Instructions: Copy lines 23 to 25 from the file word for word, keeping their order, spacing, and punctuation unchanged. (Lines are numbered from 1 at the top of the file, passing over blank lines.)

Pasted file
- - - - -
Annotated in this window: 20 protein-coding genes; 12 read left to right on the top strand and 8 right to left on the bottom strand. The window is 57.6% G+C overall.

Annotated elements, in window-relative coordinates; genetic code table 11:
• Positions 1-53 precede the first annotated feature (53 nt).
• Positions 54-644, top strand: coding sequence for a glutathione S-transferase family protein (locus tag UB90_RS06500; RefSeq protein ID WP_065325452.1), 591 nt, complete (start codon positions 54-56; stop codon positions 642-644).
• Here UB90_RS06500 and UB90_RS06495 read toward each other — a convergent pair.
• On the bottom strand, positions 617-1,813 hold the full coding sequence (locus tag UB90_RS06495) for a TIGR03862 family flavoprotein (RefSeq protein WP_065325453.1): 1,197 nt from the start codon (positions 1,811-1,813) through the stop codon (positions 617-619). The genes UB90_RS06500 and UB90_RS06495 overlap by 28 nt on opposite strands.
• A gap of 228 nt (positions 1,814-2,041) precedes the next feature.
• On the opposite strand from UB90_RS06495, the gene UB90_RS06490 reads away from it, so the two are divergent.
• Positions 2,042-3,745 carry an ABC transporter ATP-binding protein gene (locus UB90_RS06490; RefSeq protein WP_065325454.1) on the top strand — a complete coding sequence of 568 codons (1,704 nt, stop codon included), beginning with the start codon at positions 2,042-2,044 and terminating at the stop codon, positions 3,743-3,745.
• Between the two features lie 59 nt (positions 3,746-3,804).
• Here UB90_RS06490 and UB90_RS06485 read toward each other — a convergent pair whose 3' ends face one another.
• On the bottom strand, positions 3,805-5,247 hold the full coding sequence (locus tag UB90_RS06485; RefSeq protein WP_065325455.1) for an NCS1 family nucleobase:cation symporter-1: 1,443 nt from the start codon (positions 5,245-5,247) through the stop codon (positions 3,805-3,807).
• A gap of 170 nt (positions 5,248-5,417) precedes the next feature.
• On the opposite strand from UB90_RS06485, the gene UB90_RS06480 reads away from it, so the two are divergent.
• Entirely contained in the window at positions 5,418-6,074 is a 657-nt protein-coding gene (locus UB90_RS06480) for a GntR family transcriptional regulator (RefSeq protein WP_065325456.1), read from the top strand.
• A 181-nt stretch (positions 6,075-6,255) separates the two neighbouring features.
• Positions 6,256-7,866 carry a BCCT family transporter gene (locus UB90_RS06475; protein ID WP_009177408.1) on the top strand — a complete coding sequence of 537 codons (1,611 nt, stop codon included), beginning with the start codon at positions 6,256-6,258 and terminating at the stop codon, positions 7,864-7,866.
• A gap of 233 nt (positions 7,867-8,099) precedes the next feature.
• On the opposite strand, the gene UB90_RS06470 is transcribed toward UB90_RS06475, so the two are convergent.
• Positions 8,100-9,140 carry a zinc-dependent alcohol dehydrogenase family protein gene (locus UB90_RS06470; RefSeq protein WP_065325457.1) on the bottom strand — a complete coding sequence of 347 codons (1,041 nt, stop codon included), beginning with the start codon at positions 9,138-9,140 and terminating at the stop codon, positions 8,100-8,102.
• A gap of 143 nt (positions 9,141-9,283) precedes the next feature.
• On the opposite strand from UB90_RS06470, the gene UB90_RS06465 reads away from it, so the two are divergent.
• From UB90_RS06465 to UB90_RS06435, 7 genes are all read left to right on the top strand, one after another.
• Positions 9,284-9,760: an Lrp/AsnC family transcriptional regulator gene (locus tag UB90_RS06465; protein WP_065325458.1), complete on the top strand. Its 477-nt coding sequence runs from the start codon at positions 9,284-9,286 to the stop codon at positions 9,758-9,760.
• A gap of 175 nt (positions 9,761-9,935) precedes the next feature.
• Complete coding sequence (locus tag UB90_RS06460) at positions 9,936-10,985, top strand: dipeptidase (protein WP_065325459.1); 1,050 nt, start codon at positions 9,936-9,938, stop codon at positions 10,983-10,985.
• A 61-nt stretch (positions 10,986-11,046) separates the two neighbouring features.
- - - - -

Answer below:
• From UB90_RS06465 to UB90_RS06435, 7 genes are all read left to right on the top strand, one after another.
• Positions 9,284-9,760: an Lrp/AsnC family transcriptional regulator gene (locus tag UB90_RS06465; protein WP_065325458.1), complete on the top strand. Its 477-nt coding sequence runs from the start codon at positions 9,284-9,286 to the stop codon at positions 9,758-9,760.
• A gap of 175 nt (positions 9,761-9,935) precedes the next feature.